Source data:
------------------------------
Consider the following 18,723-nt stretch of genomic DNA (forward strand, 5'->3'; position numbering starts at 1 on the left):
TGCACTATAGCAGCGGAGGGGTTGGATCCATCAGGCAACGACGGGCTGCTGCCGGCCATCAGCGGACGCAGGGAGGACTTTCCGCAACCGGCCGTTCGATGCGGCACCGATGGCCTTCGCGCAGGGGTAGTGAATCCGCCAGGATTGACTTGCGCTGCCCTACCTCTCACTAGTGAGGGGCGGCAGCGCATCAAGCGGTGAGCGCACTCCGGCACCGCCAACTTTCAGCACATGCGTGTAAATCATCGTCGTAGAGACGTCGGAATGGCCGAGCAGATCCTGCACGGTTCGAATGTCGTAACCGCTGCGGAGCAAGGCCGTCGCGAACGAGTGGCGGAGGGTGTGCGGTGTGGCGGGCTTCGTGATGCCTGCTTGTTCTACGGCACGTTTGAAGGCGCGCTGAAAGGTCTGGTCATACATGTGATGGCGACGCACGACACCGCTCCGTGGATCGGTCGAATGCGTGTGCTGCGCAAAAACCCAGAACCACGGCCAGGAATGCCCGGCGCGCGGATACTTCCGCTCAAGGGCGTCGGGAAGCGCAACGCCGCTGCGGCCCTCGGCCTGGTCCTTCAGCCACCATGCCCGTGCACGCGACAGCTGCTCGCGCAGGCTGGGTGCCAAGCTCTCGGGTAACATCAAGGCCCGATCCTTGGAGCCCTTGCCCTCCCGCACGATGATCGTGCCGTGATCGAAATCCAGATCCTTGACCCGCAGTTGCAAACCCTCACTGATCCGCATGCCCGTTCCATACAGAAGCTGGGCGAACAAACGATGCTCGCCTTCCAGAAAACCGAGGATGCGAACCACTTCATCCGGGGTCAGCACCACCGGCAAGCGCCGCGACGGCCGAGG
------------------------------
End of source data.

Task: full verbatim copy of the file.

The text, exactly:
Consider the following 18,723-nt stretch of genomic DNA (forward strand, 5'->3'; position numbering starts at 1 on the left):
TGCACTATAGCAGCGGAGGGGTTGGATCCATCAGGCAACGACGGGCTGCTGCCGGCCATCAGCGGACGCAGGGAGGACTTTCCGCAACCGGCCGTTCGATGCGGCACCGATGGCCTTCGCGCAGGGGTAGTGAATCCGCCAGGATTGACTTGCGCTGCCCTACCTCTCACTAGTGAGGGGCGGCAGCGCATCAAGCGGTGAGCGCACTCCGGCACCGCCAACTTTCAGCACATGCGTGTAAATCATCGTCGTAGAGACGTCGGAATGGCCGAGCAGATCCTGCACGGTTCGAATGTCGTAACCGCTGCGGAGCAAGGCCGTCGCGAACGAGTGGCGGAGGGTGTGCGGTGTGGCGGGCTTCGTGATGCCTGCTTGTTCTACGGCACGTTTGAAGGCGCGCTGAAAGGTCTGGTCATACATGTGATGGCGACGCACGACACCGCTCCGTGGATCGGTCGAATGCGTGTGCTGCGCAAAAACCCAGAACCACGGCCAGGAATGCCCGGCGCGCGGATACTTCCGCTCAAGGGCGTCGGGAAGCGCAACGCCGCTGCGGCCCTCGGCCTGGTCCTTCAGCCACCATGCCCGTGCACGCGACAGCTGCTCGCGCAGGCTGGGTGCCAAGCTCTCGGGTAACATCAAGGCCCGATCCTTGGAGCCCTTGCCCTCCCGCACGATGATCGTGCCGTGATCGAAATCCAGATCCTTGACCCGCAGTTGCAAACCCTCACTGATCCGCATGCCCGTTCCATACAGAAGCTGGGCGAACAAACGATGCTCGCCTTCCAGAAAACCGAGGATGCGAACCACTTCATCCGGGGTCAGCACCACCGGCAAGCGCCGCGACGGCCGAGG